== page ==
• Official drafts are disconnected from some audience needs. The rules for placing a draft (Working or higher) on the Technical Reports (TR) page (http://www.w3.org/TR/) require a resolution to do so by the Working Group. Many WGs now do all of their technical work in a public space so their work is always visible. With both public drafts and the TR Page, some users of the documents become confused as to where to look. In addition, because the work is public, sometimes WGs fail to update the TR Page with a current draft. Should the TR page point to public drafts (as well as WG sanctioned ones)? Should the tools make publication on the TR Page very convenient? Should there be some sort of “time-line” display of documents that might be browsable by all parties -- that incorporates all versions of a document, clearly marked as to status?
• Process document does not match modern development methodologies & tools. The Process Document was written with stable (a.k.a “dead”) documents in mind. Modern development approaches are much more incremental in nature. Using a “living” document has been proposed as have modular and incremental standards development. Might a document exist at several levels of maturity in some combined manner -- perhaps sections described as "Recommendation", sections marked "For test implementation", others perhaps marked "Experimental"? Might multiple versions of the document exist each one at a decreasing certainty of stability?
• Do we have the right processes for starting or stopping groups and work?
• Creating charters. It is not clear that the current chartering process helps make good resource usage decisions. The process tends to perpetuate where the Web has been rather than help it move to where it should be and the AC does little to select appropriate work and to limit the commitments made in a charter to that which can really be accomplished.
• Ending a group. It is often unclear when a working group should be closed, especially as it nears the end many exist in an inactive but open status awaiting potential comments.
• New possibilities. Now that Community Groups exist, is there a need for changing the Working Group formation process in some manner?
• Can we improve input from 'horizontal' groups (WAI, I18N, ...). Horizontal groups have the difficult task of helping with the development of all the specifications being developed within the W3C. These groups have expertise that is (often, unfortunately) not well represented in the WG developing a particular specification. How can the concerns of the ‘horizontal’ groups best be input into the process? Review at Last Call can be too late.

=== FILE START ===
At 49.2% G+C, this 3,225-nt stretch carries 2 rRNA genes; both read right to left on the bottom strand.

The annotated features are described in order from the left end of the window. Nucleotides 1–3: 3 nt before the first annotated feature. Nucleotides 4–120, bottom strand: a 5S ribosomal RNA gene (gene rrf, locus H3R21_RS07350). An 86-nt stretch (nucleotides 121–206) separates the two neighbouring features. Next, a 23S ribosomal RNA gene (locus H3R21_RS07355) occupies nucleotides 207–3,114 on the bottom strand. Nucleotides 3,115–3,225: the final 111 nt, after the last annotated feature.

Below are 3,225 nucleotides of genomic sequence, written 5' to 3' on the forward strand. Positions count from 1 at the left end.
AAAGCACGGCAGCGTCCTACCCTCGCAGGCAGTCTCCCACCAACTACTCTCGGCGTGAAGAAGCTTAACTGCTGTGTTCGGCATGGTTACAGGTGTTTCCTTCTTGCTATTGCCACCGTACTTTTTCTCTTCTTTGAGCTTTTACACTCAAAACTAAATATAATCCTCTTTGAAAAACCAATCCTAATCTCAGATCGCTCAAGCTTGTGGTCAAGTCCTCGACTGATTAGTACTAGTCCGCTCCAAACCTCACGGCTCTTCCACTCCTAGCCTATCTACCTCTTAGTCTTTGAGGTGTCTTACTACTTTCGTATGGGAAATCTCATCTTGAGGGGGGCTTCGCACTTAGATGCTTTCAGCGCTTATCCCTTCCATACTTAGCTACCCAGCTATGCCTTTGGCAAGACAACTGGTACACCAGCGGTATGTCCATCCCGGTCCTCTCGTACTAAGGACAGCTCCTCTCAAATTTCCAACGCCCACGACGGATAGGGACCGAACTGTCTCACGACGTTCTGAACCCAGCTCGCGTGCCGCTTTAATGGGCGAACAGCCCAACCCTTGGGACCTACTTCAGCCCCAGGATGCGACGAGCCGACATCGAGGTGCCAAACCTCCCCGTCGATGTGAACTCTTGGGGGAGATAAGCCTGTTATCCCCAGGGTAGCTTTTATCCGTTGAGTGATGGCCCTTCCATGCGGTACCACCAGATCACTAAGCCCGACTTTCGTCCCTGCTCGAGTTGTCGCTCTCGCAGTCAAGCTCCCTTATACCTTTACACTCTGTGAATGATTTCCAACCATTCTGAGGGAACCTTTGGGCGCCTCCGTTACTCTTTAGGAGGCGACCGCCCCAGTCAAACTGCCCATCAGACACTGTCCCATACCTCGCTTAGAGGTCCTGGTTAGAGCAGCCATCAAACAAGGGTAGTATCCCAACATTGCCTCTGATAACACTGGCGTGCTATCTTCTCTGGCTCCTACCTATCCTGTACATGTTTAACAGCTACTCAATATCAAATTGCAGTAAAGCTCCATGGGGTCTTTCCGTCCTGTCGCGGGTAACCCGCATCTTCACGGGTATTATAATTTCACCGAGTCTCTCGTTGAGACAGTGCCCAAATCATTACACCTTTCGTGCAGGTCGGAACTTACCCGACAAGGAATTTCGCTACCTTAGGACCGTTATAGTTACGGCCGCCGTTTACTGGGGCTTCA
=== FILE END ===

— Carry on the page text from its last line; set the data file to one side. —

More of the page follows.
• Last Call (LC) may not be as useful as intended. It seems there are two purposes for Last Call. One is to trigger patent exclusion calls; another is to produce a review document for external entities. These purposes are unrelated.
• What should trigger external review? External review is intended to ensure that audiences that are not participating in every day specification development have a chance to review the document and to raise issues that concern them. The Process document has strong requirements to enable these reviews. Should some of these requirements be loosened, especially when development is done in the public and incrementally. Should there be a different trigger than Last Call for such reviews?
Intellectual Property Rights (IPR) considerations
• Charter scope & IPR commitments. Can working groups produce a spec that includes areas beyond that which is described in its charter? If not, should patent exclusions be applied to the charter instead of the specifications? Should the call for exclusions be brought to the charter commitment timeframe?
• IPR 'calls for exclusion' may not be at the correct time in the Process. IPR 'calls for exclusion' occur at specific publication events. There might be a need for a limited development license to encourage implementation prior to Rec. Calls for exclusion create uncertainty windows in the spec production process.
• Spec maintenance (including IPR commitments).
• When a version of a spec is maintained, do we have adequate commitments in place to ensure all of the prior licensing commitments from the previous edition are maintained?
• Are exclusion calls in a maintained document limited to the changed material?
• Are exclusion calls for a maintained document necessary?
• What degree of change is appropriate for a maintained document (such as the potential addition of new features)
• Substantive change is not supposed to be part of specification maintenance however if the change is not substantive there is little motivation.